Pages

Wednesday, June 4, 2014

putting one's head, one's eye, and one's heart on the same axis




"To deliver oneself up, hand oneself over, entrust oneself completely to the silence of a wide landscape of woods and hill, or sea, or desert: to sit still while the sun comes up over the land and fills its silences with light. To pray and work in the morning and to labor in meditation in the evening when night falls upon that land and when the silence fills itself with darkness and with stars. This is a true and special vocation. There are few who are willing to belong completely to such silence, to let it soak into their bones, to breathe nothing but silence, to feed on silence, and to turn the very substance of their life into a living and vigilant silence."


- Thomas Merton




A book I've been reading: The Mind's Eye by Henri Cartier-Bresson. 

“To take photographs is to hold one's breath when all faculties converge in the face of fleeing reality. It is at that moment that mastering an image becomes a great physical and intellectual joy.

To take photographs means to recognize—simultaneously and within a fraction of a second—both the fact itself and the rigorous organization of visually perceived forms that give it meaning. It is putting one's head, one's eye, and one's heart on the same axis.”


- Henri Cartier-Bresson





“For me the camera is a sketch book, an instrument of intuition and spontaneity, the master of the instant which, in visual terms, questions and decides simultaneously. In order to "give a meaning" to the world, one has to feel oneself involved in what one frames through the viewfinder. This attitude requires concentration, a discipline of the mind, sensitivity, and a sense of geometry.”

 - Henri Cartier-Bresson





I've spent a fair bit of time the last few days holding my breath, in the way that one holds one breath while taking a photograph. Still trying for that perfect forest shot. Which I realize doesn't likely exist, or not in the way I have it in my mind's eye.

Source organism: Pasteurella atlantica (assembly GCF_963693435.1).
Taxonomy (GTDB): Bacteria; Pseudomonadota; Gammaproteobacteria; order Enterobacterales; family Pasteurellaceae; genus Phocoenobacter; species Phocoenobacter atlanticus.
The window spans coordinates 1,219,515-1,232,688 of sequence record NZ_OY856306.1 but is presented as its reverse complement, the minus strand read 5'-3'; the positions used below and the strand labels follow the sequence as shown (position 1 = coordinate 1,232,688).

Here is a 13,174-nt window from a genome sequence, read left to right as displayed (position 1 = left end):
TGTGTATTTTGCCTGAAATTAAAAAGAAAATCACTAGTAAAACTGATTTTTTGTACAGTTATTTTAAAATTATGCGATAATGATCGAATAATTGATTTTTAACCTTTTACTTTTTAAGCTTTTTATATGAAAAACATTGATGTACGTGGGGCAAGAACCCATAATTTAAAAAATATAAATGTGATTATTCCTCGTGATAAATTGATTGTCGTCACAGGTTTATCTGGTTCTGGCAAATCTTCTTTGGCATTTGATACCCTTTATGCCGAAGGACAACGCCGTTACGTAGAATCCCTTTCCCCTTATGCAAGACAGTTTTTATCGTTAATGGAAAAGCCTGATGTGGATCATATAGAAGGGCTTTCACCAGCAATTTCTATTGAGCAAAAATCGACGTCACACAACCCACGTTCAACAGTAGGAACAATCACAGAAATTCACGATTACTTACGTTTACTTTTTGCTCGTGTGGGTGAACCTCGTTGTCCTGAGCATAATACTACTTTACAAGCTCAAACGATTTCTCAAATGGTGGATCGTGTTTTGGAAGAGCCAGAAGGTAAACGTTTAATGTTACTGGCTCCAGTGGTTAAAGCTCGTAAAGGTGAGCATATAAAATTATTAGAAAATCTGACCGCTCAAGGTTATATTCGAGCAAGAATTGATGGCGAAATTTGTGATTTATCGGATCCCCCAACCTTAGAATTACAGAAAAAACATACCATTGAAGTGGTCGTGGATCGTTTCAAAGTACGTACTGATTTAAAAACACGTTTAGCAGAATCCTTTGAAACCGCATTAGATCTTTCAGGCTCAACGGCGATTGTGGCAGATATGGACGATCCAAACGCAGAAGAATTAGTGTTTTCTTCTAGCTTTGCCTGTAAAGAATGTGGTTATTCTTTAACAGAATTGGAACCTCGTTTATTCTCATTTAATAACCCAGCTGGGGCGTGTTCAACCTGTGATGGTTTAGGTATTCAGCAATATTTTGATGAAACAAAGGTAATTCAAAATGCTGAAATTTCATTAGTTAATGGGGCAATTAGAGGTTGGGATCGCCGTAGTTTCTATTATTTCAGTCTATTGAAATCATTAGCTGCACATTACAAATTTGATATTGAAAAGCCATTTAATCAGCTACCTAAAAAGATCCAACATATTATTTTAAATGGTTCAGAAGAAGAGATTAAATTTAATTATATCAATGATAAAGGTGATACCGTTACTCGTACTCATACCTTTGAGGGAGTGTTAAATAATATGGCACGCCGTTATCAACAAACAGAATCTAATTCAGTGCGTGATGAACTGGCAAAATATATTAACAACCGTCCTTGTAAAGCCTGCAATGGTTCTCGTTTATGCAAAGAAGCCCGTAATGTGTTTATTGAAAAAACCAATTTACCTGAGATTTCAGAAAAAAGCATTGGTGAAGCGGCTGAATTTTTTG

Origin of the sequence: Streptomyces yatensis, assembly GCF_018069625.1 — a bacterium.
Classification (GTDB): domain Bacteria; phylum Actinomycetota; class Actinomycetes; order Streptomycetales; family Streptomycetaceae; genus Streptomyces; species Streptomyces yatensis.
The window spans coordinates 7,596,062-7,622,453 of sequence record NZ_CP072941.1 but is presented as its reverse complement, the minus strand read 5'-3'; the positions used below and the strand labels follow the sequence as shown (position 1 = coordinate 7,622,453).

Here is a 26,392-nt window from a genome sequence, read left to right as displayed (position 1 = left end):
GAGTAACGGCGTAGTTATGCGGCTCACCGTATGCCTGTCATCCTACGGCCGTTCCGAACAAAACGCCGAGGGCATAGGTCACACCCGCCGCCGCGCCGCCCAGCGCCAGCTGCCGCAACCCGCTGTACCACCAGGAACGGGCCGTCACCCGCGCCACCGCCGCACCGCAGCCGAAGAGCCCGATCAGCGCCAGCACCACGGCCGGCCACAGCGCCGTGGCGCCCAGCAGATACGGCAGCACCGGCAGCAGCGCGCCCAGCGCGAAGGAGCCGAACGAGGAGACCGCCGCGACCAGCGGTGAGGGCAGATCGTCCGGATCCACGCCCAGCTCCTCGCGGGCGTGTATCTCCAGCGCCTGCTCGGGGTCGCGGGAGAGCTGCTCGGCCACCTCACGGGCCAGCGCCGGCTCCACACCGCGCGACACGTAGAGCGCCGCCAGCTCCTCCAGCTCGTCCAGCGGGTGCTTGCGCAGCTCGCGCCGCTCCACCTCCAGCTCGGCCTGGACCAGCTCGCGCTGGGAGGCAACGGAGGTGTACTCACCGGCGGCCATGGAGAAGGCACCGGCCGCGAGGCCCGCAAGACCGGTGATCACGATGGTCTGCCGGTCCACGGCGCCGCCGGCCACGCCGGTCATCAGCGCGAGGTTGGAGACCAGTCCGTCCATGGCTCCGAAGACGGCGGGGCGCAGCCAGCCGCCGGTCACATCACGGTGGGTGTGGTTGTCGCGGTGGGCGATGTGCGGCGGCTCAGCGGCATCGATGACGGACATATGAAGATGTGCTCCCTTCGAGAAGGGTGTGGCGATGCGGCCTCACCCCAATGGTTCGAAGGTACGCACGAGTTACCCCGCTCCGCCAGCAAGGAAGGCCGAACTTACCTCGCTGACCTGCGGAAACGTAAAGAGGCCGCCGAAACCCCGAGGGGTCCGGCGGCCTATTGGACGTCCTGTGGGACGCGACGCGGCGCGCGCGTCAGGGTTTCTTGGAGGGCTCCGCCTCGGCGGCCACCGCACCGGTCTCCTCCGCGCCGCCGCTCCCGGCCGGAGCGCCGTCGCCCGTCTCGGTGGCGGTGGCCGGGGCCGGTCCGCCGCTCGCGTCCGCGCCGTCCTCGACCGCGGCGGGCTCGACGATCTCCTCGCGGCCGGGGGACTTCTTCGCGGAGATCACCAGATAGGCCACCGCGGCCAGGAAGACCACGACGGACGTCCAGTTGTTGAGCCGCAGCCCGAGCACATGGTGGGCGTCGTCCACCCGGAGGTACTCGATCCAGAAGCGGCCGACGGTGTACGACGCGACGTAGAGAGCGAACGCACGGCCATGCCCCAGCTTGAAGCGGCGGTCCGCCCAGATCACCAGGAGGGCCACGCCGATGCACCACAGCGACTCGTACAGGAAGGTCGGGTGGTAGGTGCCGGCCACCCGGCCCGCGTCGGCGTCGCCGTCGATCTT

I like this idea that photography, the camera, may be a sketch book.

I know that there's nothing particularly amazing about any of the photographs I take. Yes, they're good, they're fine. But maybe what they do have going for them is that they're a persistent attempt to record the days, my days. Like a sketch book, the images are at times quick, rough, indelicate, imprecise. They are not perfect, compositionally or otherwise. The subject matter is simply what I have on hand. I've not travelled the world or even across town in an effort to find a breathtaking or revealing subject. I've concentrated, generally, on what was in a three mile radius of my house in the suburbs. Nothing special.

In photographing leaves, for example, my main purpose is to come to a sort of inner silence, to lose myself to that instant where my heart is aligned with what I see. Sometimes the result is better than at other times.










And, if nothing else, I've usually gotten a decent walk out of this pursuit. 








6 comments:

  1. I find your photos extraordinarily beautiful. I live in NYC and trust me visiting your blog feeds my city soul...the greenways the trees the flowers...all the stillness and peace.
    Bless you for sharing...

    ReplyDelete
    Replies
    1. Thank you, Katie. I envy you beautiful NYC.....love it there so much.

      Delete
  2. Shawna, I don't think I can put into words what your photographs mean to me. While I am far from an expert on any level, I find they capture something (for the complete lack of a better word) magical and I love how your words bring it all together.

    ReplyDelete
    Replies
    1. Lovely of you to say, dear Leigh....

      Delete
  3. This reminds me that I think you'd like the practice of Miksang contemplative photography - you can find more about it at miksang.org

    It's how I began - aligning heart and mind to flashes of perception.

    ReplyDelete

Related Posts Plugin for WordPress, Blogger...